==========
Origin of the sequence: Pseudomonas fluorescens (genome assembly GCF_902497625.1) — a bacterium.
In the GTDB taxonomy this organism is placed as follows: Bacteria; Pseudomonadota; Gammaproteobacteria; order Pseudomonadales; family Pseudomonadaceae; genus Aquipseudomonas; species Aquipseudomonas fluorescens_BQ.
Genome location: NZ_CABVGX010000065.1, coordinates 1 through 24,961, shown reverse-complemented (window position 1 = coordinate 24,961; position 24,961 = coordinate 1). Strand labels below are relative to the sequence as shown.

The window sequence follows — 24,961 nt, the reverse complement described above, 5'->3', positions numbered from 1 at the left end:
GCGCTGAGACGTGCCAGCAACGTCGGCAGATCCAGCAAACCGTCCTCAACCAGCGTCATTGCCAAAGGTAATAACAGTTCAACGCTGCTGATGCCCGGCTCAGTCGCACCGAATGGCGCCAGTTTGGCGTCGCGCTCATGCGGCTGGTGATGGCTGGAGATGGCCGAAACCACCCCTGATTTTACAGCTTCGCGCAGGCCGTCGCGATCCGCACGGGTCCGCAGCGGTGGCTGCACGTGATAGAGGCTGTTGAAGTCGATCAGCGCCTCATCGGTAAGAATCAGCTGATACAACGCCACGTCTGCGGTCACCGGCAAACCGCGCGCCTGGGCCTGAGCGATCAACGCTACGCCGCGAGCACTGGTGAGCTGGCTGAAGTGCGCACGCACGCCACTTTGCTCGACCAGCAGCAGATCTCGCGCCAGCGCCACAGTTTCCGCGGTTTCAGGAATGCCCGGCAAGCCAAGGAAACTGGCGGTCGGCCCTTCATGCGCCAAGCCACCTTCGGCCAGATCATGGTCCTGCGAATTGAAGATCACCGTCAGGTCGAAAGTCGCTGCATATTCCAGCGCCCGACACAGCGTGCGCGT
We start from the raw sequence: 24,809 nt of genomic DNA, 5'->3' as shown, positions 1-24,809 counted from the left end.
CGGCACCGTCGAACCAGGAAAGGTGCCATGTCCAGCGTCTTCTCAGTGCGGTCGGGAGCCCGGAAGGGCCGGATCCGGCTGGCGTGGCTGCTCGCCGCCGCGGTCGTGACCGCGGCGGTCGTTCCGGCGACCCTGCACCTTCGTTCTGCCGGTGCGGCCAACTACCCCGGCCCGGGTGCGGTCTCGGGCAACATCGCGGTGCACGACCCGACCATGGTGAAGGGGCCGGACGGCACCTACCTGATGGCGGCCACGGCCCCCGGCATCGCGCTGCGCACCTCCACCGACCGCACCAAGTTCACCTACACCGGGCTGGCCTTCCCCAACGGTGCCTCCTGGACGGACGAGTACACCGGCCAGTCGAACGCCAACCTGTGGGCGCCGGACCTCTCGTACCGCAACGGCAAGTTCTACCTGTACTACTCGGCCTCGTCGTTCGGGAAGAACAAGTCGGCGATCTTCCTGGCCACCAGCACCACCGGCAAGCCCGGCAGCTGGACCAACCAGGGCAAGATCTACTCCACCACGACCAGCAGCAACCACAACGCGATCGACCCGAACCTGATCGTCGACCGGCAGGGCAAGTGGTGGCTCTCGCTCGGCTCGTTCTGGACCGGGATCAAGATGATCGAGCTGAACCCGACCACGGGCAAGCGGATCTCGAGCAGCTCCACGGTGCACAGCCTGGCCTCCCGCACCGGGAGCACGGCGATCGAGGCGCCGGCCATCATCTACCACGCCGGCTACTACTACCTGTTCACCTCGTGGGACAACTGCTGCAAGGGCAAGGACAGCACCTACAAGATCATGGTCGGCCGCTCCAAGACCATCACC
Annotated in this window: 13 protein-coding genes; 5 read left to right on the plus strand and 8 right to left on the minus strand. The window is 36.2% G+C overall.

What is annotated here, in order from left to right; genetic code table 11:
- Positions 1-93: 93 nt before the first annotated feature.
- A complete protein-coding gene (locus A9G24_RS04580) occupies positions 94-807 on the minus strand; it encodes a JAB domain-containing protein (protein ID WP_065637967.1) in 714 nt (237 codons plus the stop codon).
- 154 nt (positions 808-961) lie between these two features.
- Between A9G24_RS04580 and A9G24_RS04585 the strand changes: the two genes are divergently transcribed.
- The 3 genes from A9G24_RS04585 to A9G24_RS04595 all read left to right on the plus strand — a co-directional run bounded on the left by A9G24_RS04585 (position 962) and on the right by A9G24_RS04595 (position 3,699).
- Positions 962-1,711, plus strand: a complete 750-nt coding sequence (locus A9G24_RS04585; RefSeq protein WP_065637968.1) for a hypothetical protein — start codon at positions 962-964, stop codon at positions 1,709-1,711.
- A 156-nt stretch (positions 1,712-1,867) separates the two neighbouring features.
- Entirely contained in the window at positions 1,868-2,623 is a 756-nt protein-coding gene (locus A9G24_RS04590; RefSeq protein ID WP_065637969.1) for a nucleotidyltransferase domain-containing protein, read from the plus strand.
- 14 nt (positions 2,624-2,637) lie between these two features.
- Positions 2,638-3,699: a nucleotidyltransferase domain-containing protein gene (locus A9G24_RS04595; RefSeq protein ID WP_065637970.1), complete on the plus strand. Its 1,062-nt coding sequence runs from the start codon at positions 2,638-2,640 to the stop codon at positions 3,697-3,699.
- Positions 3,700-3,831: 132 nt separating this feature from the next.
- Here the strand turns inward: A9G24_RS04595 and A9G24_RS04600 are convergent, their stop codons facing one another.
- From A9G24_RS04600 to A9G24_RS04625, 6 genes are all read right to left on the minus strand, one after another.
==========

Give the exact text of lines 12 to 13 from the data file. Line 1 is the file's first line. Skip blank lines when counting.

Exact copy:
- 154 nt (positions 808-961) lie between these two features.
- Between A9G24_RS04580 and A9G24_RS04585 the strand changes: the two genes are divergently transcribed.